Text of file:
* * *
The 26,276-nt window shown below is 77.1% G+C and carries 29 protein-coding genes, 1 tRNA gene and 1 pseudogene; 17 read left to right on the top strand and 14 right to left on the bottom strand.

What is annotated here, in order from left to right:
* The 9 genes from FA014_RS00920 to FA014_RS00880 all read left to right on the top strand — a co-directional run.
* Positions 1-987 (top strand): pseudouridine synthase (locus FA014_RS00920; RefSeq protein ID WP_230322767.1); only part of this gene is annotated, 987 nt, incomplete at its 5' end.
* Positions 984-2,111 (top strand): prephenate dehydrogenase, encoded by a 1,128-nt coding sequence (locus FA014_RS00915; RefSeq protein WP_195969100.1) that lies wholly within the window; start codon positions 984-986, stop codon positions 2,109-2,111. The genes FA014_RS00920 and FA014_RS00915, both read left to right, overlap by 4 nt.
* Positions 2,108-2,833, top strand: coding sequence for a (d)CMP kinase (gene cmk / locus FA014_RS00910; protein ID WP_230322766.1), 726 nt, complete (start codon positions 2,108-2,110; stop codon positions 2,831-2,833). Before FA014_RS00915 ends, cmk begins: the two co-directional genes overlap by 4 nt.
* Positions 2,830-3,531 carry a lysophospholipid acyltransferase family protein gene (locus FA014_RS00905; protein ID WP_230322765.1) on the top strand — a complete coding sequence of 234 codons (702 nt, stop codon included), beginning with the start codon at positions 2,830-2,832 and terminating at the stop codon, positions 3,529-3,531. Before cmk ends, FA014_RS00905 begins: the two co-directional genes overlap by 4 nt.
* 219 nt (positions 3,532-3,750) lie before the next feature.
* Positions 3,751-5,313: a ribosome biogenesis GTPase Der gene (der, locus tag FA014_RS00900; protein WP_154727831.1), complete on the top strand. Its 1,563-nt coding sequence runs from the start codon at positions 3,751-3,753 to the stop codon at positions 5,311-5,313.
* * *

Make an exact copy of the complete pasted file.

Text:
The 26,276-nt window shown below is 77.1% G+C and carries 29 protein-coding genes, 1 tRNA gene and 1 pseudogene; 17 read left to right on the top strand and 14 right to left on the bottom strand.

What is annotated here, in order from left to right:
* The 9 genes from FA014_RS00920 to FA014_RS00880 all read left to right on the top strand — a co-directional run.
* Positions 1-987 (top strand): pseudouridine synthase (locus FA014_RS00920; RefSeq protein ID WP_230322767.1); only part of this gene is annotated, 987 nt, incomplete at its 5' end.
* Positions 984-2,111 (top strand): prephenate dehydrogenase, encoded by a 1,128-nt coding sequence (locus FA014_RS00915; RefSeq protein WP_195969100.1) that lies wholly within the window; start codon positions 984-986, stop codon positions 2,109-2,111. The genes FA014_RS00920 and FA014_RS00915, both read left to right, overlap by 4 nt.
* Positions 2,108-2,833, top strand: coding sequence for a (d)CMP kinase (gene cmk / locus FA014_RS00910; protein ID WP_230322766.1), 726 nt, complete (start codon positions 2,108-2,110; stop codon positions 2,831-2,833). Before FA014_RS00915 ends, cmk begins: the two co-directional genes overlap by 4 nt.
* Positions 2,830-3,531 carry a lysophospholipid acyltransferase family protein gene (locus FA014_RS00905; protein ID WP_230322765.1) on the top strand — a complete coding sequence of 234 codons (702 nt, stop codon included), beginning with the start codon at positions 2,830-2,832 and terminating at the stop codon, positions 3,529-3,531. Before cmk ends, FA014_RS00905 begins: the two co-directional genes overlap by 4 nt.
* 219 nt (positions 3,532-3,750) lie before the next feature.
* Positions 3,751-5,313: a ribosome biogenesis GTPase Der gene (der, locus tag FA014_RS00900; protein WP_154727831.1), complete on the top strand. Its 1,563-nt coding sequence runs from the start codon at positions 3,751-3,753 to the stop codon at positions 5,311-5,313.